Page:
A giant, hot volcanic ash cloud spewed out of Mount Sinabung in western Sumatra on Saturday, killing 14 people. A spokesman for the National Agency for Disaster Management said that the 8,350-foot volcano erupted a total of three times on Saturday, producing mile-high ash columns and spreading pyroclastic flows and lava over a 2.8 mile radius. The first eruption is said to have started at 10:30 a.m., lasting for over eight minutes and was immediately followed by the second eruption, which took place at 10:38 a.m. and lasted for just over four minutes. The third eruption began at 11:27 a.m. and lasted for 84 seconds. Television footage showed trees, farms and villages being engulfed by thick gray ash.
Mount Sinabung has been erupting sporadically since September. The authorities had evacuated more than 30,000 people, housing them in cramped tents, schools and public buildings. Officials said that the volcanology agency had recorded the “sagged” seismic activity of Mount Sinabung, but a three-mile danger zone had remained in place. Because the volcano’s activity was thought to have decreased, on Friday authorities allowed 14,000 people whose homes were outside the three-mile danger zone to return to their homes. After Saturday’s eruptions they were ordered back into evacuation centers.
Urgently needing to check on their farms and homes, villagers living close to the peak have been returning over the past four months to their homes despite the dangers. The soil on the slopes of volcanoes makes for very fertile soil, which attracts the villagers and presents a dilemma for the Sumatran government.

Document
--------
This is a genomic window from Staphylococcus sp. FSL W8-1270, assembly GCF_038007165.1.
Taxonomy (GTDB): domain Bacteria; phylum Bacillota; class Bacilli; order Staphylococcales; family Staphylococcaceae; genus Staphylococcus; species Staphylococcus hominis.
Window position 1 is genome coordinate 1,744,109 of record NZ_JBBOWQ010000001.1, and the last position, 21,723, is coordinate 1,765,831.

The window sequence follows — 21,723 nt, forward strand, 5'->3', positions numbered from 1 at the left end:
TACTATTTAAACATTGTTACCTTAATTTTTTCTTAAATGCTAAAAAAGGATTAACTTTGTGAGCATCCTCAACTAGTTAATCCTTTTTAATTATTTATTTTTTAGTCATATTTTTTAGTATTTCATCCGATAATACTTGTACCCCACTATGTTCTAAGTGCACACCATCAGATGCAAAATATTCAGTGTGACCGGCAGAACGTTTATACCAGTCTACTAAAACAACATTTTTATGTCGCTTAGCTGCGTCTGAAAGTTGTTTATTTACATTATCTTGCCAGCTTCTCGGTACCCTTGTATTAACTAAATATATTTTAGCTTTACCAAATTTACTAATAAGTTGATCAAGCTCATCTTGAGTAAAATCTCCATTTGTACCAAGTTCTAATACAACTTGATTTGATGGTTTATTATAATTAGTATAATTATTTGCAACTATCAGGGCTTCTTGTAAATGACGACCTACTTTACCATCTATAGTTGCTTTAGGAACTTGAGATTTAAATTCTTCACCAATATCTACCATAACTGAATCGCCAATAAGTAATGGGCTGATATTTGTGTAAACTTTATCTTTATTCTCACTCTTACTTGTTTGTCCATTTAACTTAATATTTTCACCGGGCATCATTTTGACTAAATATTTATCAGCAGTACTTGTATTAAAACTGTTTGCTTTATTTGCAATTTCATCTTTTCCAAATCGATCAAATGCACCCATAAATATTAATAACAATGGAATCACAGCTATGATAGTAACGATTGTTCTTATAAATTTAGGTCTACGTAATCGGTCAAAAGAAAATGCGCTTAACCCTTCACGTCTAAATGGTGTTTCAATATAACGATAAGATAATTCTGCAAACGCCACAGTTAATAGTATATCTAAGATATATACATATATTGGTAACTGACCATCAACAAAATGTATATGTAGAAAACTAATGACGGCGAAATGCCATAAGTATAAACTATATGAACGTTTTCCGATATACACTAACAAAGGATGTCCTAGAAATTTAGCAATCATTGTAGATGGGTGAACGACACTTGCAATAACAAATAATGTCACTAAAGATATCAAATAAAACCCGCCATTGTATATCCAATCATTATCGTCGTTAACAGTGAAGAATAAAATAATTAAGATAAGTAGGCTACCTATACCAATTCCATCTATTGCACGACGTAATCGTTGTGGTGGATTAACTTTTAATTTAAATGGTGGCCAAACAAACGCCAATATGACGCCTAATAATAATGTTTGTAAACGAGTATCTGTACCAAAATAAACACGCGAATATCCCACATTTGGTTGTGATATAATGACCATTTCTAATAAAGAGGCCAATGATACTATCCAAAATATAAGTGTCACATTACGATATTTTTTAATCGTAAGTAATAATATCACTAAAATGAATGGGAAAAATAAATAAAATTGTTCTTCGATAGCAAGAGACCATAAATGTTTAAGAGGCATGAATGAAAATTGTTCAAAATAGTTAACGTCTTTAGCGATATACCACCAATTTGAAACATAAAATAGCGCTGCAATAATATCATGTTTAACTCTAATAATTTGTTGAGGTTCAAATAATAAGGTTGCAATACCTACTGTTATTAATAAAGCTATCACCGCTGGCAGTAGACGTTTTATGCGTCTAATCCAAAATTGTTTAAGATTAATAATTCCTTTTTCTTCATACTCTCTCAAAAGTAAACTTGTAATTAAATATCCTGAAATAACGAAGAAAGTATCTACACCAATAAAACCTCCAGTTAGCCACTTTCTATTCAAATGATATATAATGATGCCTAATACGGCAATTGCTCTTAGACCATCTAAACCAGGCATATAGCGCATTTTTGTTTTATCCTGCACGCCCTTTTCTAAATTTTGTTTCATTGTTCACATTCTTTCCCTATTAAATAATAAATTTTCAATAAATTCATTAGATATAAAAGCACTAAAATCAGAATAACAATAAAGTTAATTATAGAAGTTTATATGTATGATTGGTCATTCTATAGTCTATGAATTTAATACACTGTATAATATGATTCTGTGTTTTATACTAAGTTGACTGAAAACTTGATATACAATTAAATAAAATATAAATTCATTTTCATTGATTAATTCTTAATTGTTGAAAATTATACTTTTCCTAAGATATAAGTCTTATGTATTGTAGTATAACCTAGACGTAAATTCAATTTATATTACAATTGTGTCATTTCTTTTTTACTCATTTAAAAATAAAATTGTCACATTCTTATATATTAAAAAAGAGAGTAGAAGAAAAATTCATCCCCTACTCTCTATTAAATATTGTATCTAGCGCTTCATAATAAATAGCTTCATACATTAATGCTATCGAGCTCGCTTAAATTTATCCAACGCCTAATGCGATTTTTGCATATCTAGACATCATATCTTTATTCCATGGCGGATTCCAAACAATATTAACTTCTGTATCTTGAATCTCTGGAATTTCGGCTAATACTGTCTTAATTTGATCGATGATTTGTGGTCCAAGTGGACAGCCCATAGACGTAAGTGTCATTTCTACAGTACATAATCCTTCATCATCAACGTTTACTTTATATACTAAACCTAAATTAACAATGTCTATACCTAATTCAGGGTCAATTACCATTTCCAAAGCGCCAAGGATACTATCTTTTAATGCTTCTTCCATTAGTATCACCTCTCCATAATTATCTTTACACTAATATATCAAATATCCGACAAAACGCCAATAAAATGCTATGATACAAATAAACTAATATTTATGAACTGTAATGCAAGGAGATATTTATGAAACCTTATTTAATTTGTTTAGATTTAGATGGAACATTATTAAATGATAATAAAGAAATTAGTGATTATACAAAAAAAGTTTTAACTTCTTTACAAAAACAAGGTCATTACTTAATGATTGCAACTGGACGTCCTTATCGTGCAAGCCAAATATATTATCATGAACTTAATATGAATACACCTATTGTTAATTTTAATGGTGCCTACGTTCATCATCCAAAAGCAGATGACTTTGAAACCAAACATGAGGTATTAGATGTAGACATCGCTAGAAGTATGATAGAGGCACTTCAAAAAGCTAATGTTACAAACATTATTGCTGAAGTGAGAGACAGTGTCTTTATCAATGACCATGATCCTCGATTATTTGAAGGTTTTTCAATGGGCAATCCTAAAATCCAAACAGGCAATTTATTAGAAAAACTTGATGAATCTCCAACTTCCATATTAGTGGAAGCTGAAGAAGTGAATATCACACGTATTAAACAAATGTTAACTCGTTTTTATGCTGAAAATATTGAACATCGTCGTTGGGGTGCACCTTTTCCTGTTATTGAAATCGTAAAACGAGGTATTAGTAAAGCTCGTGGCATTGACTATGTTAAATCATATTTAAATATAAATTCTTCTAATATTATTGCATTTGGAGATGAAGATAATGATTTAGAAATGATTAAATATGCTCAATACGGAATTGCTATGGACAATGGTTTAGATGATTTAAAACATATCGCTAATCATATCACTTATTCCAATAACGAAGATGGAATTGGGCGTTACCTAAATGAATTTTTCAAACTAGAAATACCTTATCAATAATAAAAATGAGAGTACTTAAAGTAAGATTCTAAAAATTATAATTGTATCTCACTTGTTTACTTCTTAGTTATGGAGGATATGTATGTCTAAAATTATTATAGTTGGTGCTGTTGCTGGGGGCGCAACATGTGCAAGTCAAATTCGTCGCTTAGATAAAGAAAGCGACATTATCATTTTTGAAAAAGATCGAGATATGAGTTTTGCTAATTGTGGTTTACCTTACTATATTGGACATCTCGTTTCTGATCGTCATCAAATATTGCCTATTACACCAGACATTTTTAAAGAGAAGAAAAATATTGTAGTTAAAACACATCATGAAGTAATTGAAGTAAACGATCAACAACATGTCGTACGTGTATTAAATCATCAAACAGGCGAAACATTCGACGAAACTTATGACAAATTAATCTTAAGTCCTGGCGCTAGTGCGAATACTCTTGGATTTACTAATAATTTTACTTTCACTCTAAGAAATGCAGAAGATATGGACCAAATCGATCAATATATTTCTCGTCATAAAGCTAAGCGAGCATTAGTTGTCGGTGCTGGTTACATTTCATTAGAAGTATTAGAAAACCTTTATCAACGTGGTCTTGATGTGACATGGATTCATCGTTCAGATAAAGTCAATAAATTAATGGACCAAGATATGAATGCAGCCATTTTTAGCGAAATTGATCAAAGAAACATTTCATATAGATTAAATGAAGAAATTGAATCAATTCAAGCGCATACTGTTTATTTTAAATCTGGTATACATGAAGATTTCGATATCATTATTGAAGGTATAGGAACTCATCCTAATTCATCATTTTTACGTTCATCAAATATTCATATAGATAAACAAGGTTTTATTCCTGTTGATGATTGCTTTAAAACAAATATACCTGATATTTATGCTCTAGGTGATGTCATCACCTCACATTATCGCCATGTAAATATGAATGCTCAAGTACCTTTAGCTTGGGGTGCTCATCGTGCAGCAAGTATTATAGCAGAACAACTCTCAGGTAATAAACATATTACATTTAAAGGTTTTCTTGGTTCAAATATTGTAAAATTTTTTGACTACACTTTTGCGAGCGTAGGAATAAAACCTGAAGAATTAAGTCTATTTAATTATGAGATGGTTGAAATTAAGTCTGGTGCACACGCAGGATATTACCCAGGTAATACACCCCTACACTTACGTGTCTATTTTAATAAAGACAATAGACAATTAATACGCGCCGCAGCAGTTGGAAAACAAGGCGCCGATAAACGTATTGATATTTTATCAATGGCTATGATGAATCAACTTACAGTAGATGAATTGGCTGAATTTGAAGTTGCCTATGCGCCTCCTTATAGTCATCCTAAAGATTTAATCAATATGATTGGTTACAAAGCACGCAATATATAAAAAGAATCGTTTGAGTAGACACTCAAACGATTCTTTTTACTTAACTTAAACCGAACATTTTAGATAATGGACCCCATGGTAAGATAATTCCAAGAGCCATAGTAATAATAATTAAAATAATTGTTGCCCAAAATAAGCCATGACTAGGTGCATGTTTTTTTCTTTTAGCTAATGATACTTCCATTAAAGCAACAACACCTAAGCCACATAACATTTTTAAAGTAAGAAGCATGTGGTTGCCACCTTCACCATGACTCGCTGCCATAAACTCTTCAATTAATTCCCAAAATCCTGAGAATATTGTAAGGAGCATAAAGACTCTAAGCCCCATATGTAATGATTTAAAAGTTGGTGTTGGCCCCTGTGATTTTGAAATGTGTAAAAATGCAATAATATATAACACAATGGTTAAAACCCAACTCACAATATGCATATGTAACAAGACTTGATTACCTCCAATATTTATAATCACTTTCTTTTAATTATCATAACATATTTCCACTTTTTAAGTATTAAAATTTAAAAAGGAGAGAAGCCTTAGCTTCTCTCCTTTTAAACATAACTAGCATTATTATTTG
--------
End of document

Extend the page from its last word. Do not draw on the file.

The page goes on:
Lieutenant Colonel Asep Sukarna led the operation to recover the bodies of 14 whose lives were claimed by the Mt. Sinabung eruption. They were located in a number of areas within Suka Meriah, a village located two miles away from the volcano’s peak. Sukarna predicted that the death toll would likely rise as the rescue efforts were impeded by darkness and many people have been reported missing. Those who were killed by Mount Sinabung’s eruption included a local journalist and a teacher who was with four high school students. It has been reported that they had visited the mountain to get a closer look at the eruptions. The Mount Sinabung Media Center head Jhonson Tarigan said that the bodies of the victims were stiff and completely burned when they were found. Before Saturday, the eruptions had already claimed the lives of 31 evacuees who had died as a result of various illnesses such as hypertension, asthma, depression and breathing difficulties.
Mount Sinabung had been quiet for four hundred years until it caught many scientists off-guard in August of 2010 in an eruption that killed two people and forced 30,000 to flee. There are around 130 active volcanoes in Indonesia, an area prone to seismic upheaval because of its location on the arc of fault lines and volcanoes that circle the Pacific Basin known as the “Ring of Fire.”
The most volatile volcano in Indonesia, Mount Merapi, killed 324 people in 2010 over a period of two months. Authorities then, as now in Sinabung, had strived with difficulty to keep people away from the mountain. Indonesian volcanoes, including Merapi and Sinabung, are monitored nonstop by scientists, but accurately predicting their activity is nearly impossible, which was sadly underscored by the 14 deaths brought about by today’s eruption of Mount Sinabung.
By Donna Westlund